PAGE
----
Dr Kennedy and colleagues from Manchester, England developed a patient centered approach to chronic disease self management by providing information designed to promote patient choice.
The research group conducted a multicenter cluster, randomized controlled trial of the patient approach to inflammatory bowel disease (IBD).
The researchers assessed whether a patient-directed approach altered clinical outcome or affected health service use.
The researchers conducted the trial in the outpatient departments of 19 hospitals, with randomization by treatment centre, 10 control sites, and 9 intervention sites.
Patients at intervention sites negotiated an individual self management plan with their doctors and were given written information.
In total, the researchers included 700 patients with inflammatory bowel disease in the study.
The research team recorded main outcome measures at one year. These included quality of life, health service resource use, and patient satisfaction.
Secondary outcomes included measures of enablement—confidence to cope with the condition.
|Self managing patients make fewer hospital visits|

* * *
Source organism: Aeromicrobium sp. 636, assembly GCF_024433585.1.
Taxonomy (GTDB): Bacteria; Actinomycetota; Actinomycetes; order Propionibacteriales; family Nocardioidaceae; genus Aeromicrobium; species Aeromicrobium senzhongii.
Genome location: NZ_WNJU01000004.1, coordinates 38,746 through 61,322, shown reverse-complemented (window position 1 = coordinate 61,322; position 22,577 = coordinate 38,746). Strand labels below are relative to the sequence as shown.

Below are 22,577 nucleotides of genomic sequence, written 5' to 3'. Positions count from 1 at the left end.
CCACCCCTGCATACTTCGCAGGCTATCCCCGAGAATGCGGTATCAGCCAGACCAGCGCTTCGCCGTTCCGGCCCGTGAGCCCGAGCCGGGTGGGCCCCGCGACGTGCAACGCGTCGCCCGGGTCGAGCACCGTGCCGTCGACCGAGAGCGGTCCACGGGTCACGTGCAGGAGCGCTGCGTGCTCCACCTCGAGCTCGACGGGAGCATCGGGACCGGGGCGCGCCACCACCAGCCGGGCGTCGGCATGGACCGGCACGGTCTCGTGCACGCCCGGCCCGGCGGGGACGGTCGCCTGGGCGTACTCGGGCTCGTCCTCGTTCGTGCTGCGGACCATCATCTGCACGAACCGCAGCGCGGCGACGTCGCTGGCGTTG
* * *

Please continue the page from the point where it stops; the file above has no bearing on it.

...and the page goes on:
The researchers found that 1 year following the intervention, self managing patients had made fewer hospital visits without increase in the number of primary care visits.
In addition, the team noted that quality of life was maintained without evidence of anxiety about the programme.
The 2 groups were similar with respect to satisfaction with consultations.
The researchers were interested to find that immediately after the initial consultation, those who had undergone self management training reported greater confidence in being able to cope with their condition.
Dr Kennedy, commenting on the group's findings said, "Adoption of this approach for the management of chronic disease such as IBD in the NHS and other managed health care organisations would considerably reduce health provision costs and benefit disease control."